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I have been wondering if it is possible to have a portable MongoDB instance.

My goal is making a full Javascript + HTML5 application, and store data in a /data folder, and each collection would be a .json file, but hardcoding a literal database would be certainly reinventing the wheel (or steel).

I googled some Javascript-made JSON databases as a reference, but my eyes shine on BSON data formats.

Is that possible? Or better, am I missing another mind-breaking technology that would fit my needs?

Thanks!

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    Hi there, I don't know for mongoDB, but for CouchDB there's one browser implementation: pouchdb.com – Simon Boudrias Oct 14 '12 at 22:42
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    You can also try local storage via HTML 5 - diveintohtml5.info/storage.html – DanyZift Oct 14 '12 at 23:13
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    There isn't a "portable" MongoDB instance available. Using local storage would be a good approach if you want to keep everything contained in the JS application. There's an interesting open source project for querying JS objects with MongoDB syntax (Ask.js on Github), but I'm not sure how helpful that would be for your use case. It could be nifty to hook that up to local storage for a mock MongoDB, but the layers might add significant performance overhead. – Stennie Oct 15 '12 at 0:33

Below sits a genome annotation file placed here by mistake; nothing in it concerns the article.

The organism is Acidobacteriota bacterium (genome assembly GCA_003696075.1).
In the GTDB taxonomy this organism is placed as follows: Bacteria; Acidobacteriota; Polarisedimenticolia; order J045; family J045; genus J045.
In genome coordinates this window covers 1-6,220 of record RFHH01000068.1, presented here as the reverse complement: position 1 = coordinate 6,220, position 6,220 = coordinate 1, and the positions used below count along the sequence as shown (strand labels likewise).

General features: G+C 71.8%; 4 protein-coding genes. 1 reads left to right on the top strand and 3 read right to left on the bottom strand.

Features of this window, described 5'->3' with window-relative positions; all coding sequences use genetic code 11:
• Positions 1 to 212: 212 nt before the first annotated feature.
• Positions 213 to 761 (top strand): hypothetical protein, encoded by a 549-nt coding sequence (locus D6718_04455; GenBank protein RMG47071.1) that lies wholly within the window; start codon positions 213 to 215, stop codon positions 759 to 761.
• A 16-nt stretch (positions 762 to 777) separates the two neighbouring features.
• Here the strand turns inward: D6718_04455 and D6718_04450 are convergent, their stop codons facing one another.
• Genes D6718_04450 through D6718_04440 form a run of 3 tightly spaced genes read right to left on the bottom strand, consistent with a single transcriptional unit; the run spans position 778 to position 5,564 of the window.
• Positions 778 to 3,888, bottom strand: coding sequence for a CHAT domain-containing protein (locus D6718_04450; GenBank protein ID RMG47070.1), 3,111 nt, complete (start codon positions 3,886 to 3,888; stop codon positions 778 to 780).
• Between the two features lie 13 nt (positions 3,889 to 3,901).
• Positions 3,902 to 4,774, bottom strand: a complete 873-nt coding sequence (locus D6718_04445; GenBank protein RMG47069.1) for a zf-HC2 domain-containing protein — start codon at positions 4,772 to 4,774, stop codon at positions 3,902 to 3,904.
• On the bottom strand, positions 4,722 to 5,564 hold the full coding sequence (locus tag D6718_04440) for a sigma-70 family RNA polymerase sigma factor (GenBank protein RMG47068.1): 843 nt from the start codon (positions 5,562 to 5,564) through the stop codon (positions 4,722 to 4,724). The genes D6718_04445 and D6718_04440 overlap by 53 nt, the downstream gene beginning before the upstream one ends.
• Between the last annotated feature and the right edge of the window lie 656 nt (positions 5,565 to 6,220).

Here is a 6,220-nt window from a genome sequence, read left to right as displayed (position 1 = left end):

• Have you ever tried dockers? – sultan Sep 2 '19 at 3:18
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Disclaimer: I just came across this and haven't tried it yet. MongloDB (https://github.com/Monglo/MongloDB) looks interesting. From my quick look it appears to be a MongoDB look alike interface that makes it easy to back with local storage or a cache and AJAX to a server side store. But as I say I have not tried it yet. The joys of random github finds.

  • A M A Z I N G. That's what I'm talking about! Thank you, dude! – ViniciusPires Jun 1 '13 at 21:15
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    Most pleased I could help. If you do something interesting with it I would love to read the blog post you write :) – Matthew Nichols Jun 2 '13 at 13:01
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+50

I created NeDB - a pure Javascript database implementing the MongoDB API. It can be used as a Node.js module and in the browser and supports persistence.

It also supports indexes which make it much faster than databases who don't (e.g. TaffyDB and it seems to be the case for MongloDB as well)

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